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Horace, Cinara, and the Elegiac Discourse of Desire

Aaron Palmore

The Ohio State University

This paper reconsiders the poetic function of Horace’s late love Cinara in light of developments in elegiac poetry. While Horace has sometimes been read as an anti-elegist (e.g., Cairns 1995: 356 on Odes 3.7; Commager 1962: 239 on Odes 1.22.), my reading of Cinara demonstrates a close conceptual relationship between late Horace and the elegiac discourse of desire as explored by Ancona (1994), Miller (2003), and Janan (1996, 2001). With Cinara, Horace presents a fragmentary narrative with logical inconsistencies layered beneath a name laden with metapoetic significance, not unlike what we see with Propertius’ Cynthia or Catullus’ Lesbia.

Cinara is only mentioned four times by Horace (Epistles 1.7.28, 1.14.33; Odes 4.1.4, 4.13.21-2), always in the context of the past, her absence, or her death. Her unavailability is structurally significant to Odes 4 since this implicates desire’s reach over erotic boundaries into social and political ones. While Cinara is deceased (4.1, 4.13), Phyllis is interested in someone else (4.11), Ligurinus is always one step ahead of Horace, even in dreamwork (4.1), and Lyce is accessible but derided for her availability (4.11). So, too, Augustus is unavailable because of geographical distance (4.5, 4.15) and Maecenas because of social distance (4.11).

The name “Cinara” is textually unstable. This is unusual for Horace when compared to his elegiac contemporaries, whose texts (especially Propertius’) are plagued with manuscript discrepancies. Here the instability of Horace’s past and the openings it presents for revision are reflected in the variants of Cinara, which all suggest their own search for meaning. The variants are explored most thoroughly by Keller and Holder in their 1899 edition of Horace, where we find not only Cinar-, Cinayr-, Cinyr-, Cynar-, and Cynir- (Thomas 2011: 89 is equally interested in these), but also Ciner- and Cinir- (Keller-Holder 1899: 1.231, 272). We find more of the same at Epistles 1.7.28 and 1.14.33, where the variant Ciner- reappears (Keller-Holder 1899: 2.194, 216). “Cinura” has the added bonus of a more meaningful etymology: κινύρα, “lyre” (Thomas 2011: 88-9) rather than κινάρα, “artichoke” (Davis 1991: 68-70).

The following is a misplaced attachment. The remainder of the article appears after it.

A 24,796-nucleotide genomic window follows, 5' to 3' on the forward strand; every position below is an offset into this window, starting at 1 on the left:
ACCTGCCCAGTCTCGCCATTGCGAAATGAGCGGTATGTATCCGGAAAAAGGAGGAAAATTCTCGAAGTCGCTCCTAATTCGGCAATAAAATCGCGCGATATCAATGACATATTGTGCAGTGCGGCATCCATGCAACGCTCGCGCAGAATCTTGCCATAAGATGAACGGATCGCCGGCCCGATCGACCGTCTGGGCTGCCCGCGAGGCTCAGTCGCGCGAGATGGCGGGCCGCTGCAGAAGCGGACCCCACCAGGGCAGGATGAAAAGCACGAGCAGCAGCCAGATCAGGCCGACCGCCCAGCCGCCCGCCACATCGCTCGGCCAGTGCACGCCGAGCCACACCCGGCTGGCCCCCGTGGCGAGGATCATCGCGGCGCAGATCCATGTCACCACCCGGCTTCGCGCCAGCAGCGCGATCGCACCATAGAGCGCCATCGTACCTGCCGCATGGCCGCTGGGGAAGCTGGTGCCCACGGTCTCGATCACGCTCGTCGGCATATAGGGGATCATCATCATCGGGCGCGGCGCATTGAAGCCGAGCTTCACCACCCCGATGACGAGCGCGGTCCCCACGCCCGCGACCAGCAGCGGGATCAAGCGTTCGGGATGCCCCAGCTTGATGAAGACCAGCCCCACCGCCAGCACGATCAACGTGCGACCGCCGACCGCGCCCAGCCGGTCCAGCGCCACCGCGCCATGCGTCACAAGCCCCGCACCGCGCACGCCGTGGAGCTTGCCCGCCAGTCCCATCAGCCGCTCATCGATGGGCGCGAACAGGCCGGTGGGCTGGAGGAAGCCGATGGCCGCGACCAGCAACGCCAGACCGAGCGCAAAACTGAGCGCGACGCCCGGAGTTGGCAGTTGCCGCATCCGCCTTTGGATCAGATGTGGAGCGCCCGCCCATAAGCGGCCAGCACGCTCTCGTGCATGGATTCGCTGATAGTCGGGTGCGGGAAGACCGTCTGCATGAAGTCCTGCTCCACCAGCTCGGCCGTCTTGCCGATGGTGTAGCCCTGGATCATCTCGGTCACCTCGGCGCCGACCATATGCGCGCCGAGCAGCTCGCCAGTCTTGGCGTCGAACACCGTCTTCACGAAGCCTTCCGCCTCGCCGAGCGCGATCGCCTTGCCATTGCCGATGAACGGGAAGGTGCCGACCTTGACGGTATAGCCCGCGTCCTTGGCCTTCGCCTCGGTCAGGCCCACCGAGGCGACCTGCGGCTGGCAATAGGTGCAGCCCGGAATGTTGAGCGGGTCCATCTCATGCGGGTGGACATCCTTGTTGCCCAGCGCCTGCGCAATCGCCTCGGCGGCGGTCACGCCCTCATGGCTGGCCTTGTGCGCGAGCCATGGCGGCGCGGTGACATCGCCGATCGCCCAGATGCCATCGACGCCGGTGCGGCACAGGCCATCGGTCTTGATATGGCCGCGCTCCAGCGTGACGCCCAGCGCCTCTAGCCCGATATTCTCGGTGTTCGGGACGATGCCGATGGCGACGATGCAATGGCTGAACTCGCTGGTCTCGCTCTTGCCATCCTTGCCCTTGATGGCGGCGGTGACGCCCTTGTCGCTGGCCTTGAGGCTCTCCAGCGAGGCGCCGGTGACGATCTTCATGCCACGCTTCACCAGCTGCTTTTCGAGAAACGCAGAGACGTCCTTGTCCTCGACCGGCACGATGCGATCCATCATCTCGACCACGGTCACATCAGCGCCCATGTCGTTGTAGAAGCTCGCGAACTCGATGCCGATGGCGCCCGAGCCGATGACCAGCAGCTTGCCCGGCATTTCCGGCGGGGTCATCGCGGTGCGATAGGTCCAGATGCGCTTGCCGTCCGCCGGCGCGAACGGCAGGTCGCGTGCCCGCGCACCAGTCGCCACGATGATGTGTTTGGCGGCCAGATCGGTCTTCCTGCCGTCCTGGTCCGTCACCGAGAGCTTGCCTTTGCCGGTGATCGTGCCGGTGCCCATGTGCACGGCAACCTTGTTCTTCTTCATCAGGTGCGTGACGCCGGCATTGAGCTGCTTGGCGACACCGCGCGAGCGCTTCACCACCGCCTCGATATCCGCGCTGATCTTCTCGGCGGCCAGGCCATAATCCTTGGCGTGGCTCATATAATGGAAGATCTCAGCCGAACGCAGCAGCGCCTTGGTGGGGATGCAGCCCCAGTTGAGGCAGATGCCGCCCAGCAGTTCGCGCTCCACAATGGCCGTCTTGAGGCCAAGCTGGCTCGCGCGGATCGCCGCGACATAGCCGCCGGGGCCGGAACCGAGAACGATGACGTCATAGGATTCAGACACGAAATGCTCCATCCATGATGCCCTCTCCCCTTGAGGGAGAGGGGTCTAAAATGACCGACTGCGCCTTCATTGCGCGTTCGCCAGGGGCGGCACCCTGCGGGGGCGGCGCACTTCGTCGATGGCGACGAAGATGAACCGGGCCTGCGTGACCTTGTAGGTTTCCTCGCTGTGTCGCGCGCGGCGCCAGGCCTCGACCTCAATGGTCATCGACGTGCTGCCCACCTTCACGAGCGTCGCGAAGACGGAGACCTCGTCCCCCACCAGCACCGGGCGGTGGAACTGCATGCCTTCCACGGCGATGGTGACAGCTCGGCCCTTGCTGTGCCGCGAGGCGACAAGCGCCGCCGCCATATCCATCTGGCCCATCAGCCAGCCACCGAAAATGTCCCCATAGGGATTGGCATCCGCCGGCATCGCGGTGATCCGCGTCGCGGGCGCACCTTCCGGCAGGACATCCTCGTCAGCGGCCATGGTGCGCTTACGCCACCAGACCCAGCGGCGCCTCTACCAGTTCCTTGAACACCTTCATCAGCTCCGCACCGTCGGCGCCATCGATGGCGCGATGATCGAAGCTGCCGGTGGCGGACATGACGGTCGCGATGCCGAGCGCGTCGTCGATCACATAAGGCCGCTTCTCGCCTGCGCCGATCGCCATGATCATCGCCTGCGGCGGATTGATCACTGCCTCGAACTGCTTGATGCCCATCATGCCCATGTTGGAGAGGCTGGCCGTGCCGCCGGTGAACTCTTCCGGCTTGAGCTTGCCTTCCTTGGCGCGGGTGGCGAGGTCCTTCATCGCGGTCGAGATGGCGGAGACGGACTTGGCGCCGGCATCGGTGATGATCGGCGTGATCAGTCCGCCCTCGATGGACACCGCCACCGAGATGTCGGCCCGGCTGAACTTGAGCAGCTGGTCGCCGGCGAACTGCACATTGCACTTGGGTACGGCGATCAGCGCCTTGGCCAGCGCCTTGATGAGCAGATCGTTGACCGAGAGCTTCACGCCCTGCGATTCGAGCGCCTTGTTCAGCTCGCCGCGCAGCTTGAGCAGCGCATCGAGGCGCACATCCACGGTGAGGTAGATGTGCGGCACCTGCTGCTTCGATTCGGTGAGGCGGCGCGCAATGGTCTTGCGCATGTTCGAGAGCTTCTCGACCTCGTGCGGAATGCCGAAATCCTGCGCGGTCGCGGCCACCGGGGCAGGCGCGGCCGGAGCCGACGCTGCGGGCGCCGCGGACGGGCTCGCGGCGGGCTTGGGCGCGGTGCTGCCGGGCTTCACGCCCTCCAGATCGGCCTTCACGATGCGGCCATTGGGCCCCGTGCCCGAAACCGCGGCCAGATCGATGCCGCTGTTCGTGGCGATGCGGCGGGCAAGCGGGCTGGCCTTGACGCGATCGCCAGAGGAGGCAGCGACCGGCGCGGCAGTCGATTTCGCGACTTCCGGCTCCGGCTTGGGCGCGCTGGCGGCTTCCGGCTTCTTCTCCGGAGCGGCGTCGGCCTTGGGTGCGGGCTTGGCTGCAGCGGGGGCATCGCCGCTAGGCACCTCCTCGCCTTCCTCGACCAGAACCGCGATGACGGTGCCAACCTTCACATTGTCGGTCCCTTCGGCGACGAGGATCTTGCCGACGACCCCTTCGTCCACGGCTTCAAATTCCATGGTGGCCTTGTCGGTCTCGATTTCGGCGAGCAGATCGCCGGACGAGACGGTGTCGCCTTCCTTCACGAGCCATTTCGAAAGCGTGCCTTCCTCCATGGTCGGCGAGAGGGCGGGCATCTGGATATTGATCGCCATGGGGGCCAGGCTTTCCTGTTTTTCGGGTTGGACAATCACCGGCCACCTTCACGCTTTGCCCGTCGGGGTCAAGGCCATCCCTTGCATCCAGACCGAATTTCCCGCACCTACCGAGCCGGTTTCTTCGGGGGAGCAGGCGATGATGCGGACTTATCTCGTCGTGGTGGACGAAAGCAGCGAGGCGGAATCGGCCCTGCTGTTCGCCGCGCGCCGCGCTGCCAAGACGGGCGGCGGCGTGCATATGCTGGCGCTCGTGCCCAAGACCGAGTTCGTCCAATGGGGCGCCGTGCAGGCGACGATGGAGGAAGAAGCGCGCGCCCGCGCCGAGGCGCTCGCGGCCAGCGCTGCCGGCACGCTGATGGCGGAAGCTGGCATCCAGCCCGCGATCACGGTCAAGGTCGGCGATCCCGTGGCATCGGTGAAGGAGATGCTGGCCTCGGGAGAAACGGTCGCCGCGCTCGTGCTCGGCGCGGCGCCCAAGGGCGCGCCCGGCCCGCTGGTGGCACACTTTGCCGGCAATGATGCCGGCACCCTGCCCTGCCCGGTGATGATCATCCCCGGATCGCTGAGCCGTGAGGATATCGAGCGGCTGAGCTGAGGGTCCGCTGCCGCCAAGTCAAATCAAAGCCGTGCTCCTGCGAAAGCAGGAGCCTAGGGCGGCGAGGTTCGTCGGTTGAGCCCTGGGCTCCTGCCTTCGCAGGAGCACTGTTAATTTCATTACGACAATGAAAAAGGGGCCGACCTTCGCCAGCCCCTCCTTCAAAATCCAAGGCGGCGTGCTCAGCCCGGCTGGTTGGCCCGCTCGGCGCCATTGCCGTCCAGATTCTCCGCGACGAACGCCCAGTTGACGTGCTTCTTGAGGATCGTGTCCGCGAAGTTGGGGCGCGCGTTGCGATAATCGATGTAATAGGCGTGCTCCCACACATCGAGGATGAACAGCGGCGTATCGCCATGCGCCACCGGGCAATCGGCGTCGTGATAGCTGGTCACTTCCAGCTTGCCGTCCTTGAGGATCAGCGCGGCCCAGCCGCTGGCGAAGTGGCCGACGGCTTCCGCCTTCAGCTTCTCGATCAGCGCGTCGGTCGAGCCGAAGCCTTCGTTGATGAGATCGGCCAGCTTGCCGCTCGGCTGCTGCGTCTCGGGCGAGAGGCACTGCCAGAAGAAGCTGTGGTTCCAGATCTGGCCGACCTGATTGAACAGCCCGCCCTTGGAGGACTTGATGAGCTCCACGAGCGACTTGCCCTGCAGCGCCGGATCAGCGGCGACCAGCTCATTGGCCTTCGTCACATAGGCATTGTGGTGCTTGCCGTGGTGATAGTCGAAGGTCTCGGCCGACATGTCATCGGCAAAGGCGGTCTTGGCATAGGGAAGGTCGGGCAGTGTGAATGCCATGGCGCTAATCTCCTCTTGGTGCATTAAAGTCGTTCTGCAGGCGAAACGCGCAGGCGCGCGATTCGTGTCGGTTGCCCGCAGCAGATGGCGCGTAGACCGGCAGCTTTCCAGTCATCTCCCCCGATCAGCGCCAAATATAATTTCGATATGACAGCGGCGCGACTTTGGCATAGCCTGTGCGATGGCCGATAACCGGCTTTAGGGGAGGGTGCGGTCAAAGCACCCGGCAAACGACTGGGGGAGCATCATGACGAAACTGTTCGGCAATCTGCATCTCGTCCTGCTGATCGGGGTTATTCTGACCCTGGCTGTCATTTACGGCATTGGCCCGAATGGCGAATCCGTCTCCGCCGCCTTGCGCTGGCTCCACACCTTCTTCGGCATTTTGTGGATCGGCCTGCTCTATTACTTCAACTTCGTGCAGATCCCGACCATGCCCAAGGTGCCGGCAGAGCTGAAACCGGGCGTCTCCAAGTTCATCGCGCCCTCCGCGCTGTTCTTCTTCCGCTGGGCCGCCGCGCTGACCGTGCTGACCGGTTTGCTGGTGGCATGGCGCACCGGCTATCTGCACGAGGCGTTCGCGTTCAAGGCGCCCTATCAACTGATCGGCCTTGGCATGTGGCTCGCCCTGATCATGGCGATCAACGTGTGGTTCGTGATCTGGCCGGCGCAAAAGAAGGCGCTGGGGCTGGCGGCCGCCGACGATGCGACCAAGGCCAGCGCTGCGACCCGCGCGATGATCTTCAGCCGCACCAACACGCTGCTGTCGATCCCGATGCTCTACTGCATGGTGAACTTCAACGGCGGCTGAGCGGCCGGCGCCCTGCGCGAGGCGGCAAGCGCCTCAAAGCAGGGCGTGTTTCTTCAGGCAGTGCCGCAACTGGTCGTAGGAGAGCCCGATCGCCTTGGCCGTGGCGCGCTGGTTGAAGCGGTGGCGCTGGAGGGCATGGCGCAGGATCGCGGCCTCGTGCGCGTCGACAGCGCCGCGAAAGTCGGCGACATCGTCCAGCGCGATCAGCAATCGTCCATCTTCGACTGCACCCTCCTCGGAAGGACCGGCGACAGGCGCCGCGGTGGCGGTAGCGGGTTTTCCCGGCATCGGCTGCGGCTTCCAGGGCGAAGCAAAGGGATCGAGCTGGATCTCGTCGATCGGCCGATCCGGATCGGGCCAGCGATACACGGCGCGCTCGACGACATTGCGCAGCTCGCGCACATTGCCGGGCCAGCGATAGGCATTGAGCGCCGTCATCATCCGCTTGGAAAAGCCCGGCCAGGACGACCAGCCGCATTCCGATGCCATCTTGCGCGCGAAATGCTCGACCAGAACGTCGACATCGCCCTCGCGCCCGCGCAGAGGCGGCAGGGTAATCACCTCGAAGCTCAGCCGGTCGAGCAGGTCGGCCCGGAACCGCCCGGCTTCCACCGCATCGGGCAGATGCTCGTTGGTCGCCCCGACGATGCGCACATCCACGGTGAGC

These variants provoke us to explore the relationships that the name has as a pattern of sound in the poems. “Cinara” is polyvalent: not only does the name recall Latin ashes (cineres, 4.13.28) or the Greek lyre (κινύρα), it also implicates Greek mourning (κινύρομαι). This latter bilingual meaning is highlighted by the juxtaposition at Epistles 1.7.28 of Cinarae with maerere. This immediate gloss on Cinara’s name exchanges some of her erotic power for linguistic mastery, as the repetition of ae (Cinarae maerere protervae) further reduces her role to a pattern of sounds that helps organize the poem.

Invested with meaning through plays with language in her absence, Cinara takes on the role of an empty signifier around which Horace’s desire is structured. This recalls the role of the elegiac puella (e.g., Janan 2001: 43 on Propertius 1.5), who often appears as a fragment of a larger social, political, and linguistic network. This is most explicit in Epistles 1.7, where Horace recalls mourning Cinara’s flight together with Maecenas rather than Cinara herself. As such, Cinara is a prompt to consider Horace’s relationship with Maecenas more than his relationship with her (cf. Miller 2003: 67-8 on Propertius 1.7; Oliensis 1997: 160; Janan 2001: 43). This experience of mourning is based upon lack, which, in turn, precipitates desire. Cinara is a vehicle for Horace to explore desire and the way that it constructs experience. As such, she is also a vehicle for the reader to explore desire, as we can see in the attempts to attach her name to something concrete and construct the poem’s meaning around this attachment.

Session/Panel Title:

Elegiac Desires

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